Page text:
D.C. Nonprofit Gives Dresses, Suits to Prom-bound Students
Original Source: AFRO American News
Masada Johnson gazed at the excited teenagers probing the colorful explosion of floor-length dresses gathered just for them in preparation of their big day – prom. In another room, there were shoes and small handbags and other accessories, and they were all free to these girls who so desperately wanted to look just right on their special night.
Watching them reminded Johnson why she was there. “This opportunity is something my family and I would have definitely participated in if it was around when it was my time to go to the prom,” said Johnson, who manages the Family Matters of Washington’s Dresses4Dreams and Suited4Dreams program. The organization, a nationally accredited social service in the Washington metropolitan area, is dedicated to providing assistance to more than 12,000 children, youth, families and seniors.
Johnson didn’t go to her prom. Her family couldn’t afford the event that credit card issuer Visa reports as costing, on average, around $916. Johnson is a volunteer with the Family Matters of Washington to provide boys and girls the opportunity she didn’t have.
Prom shoes are placed on a table to give to high school students during the Family Matters of Greater Washington D.C.’s Dresses4Dreams and Suited4Dreams program April 13.
The organization’s Dresses4Dreams and Suited4Dreams program offered more than 200 free new and used prom dresses as well as suits and tuxedos to Washington students. Family Matters has held the boutique event for five years, donating prom dresses and suits to underprivileged District youth 14 years and older.
Jazmine Harris, 17, of McKinley Technology High School, was one of the students at the April 13 event. “When we got here, I was completely overwhelmed at the colors and options,” she said. “There were so many colors and textures. I couldn’t wait to touch them.”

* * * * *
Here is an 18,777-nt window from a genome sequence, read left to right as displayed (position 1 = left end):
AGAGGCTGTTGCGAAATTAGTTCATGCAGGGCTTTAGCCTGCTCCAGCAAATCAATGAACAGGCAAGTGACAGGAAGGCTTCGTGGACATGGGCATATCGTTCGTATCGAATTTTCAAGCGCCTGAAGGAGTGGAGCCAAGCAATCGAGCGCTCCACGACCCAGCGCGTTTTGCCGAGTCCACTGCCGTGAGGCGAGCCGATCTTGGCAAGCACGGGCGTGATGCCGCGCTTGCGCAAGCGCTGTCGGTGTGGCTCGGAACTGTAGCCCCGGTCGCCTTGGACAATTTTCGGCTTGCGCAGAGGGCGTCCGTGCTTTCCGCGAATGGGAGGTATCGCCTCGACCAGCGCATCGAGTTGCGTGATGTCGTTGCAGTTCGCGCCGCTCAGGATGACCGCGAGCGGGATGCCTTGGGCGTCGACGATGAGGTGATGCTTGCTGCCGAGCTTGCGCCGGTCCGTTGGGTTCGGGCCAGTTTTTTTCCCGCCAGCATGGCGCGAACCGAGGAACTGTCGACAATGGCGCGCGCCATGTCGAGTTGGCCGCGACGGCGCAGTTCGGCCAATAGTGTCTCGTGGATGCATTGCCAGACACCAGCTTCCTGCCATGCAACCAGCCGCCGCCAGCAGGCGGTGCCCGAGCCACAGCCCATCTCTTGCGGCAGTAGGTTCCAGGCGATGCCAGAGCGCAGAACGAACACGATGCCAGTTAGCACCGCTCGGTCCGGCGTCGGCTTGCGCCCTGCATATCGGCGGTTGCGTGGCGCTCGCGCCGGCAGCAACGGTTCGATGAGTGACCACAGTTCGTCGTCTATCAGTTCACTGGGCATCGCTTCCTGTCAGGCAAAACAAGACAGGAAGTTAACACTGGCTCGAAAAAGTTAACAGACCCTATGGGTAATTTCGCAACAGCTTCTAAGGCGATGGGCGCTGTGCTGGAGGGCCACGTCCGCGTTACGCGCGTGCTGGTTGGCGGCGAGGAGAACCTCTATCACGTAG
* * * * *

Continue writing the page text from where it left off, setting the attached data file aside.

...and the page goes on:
If the girls struggled to find the right dress, there were professional stylists and local designers available to ensure they left with the right dress. Stylist Brandy Sims helped Harris find her dress, a strapless red garment with ruffles at the bottom.
Kia Thomas, the mother of two high school students, was also there. “My daughter found a beautiful red dress with feathers on the end that fits her like a glove,” Thomas said. “I will also be back for the Suited4Dreams event for my son tomorrow to pick out a tux.”
High school boys search through dress shirts and tuxedos to prepare for prom at the Family Matters of Greater Washington D.C.’s Dresses4Dreams and Suited4Dreams program April 13.
Jamari Jackson was one of about 20 boys who attended the Suited4Dreams April 14 event. Jackson, 17, a senior at Woodrow Wilson High School, said he owned only one suit until he picked out one at the event. Jackson hopes to go to Morehouse College, in Atlanta, to study economics. He said the suit will be a valuable asset. “This definitely helped me,” he said. “I can use this suit again for internships, interviews and going out.”
In addition to the suits, local companies donated five free tuxedo rentals, that were won by five young men. All the male attendees received a coupon for a 40 percent discount on a tuxedo rental from Men’s Warehouse.
In 2015, only nine young men attended the event. This year the number almost doubled with 17 attendees leaving with at least a new suit jacket. While the Suited4Dreams event is focused on providing attire for prom, many of the young men end up reusing their suits for a variety of events.
Attendees of the workshops were also eligible to win to free professional hairstyling and grooming services. Dresses4Dreams also provided an opportunity to enter their name in a raffle to win a special prize – a custom-made dress and accessories by local designer William Henry Rawls.
Kelly Lee, 17, a student at Phelps Architecture, Construction and Engineering High School, won the raffle. “The crazy part is I’ve had this cut out of my dream design from a magazine since I was a very little girl,” she said. “This is great because I knew my family couldn’t afford to get me a custom-made dress. It was just a dream, and now it can be a reality.”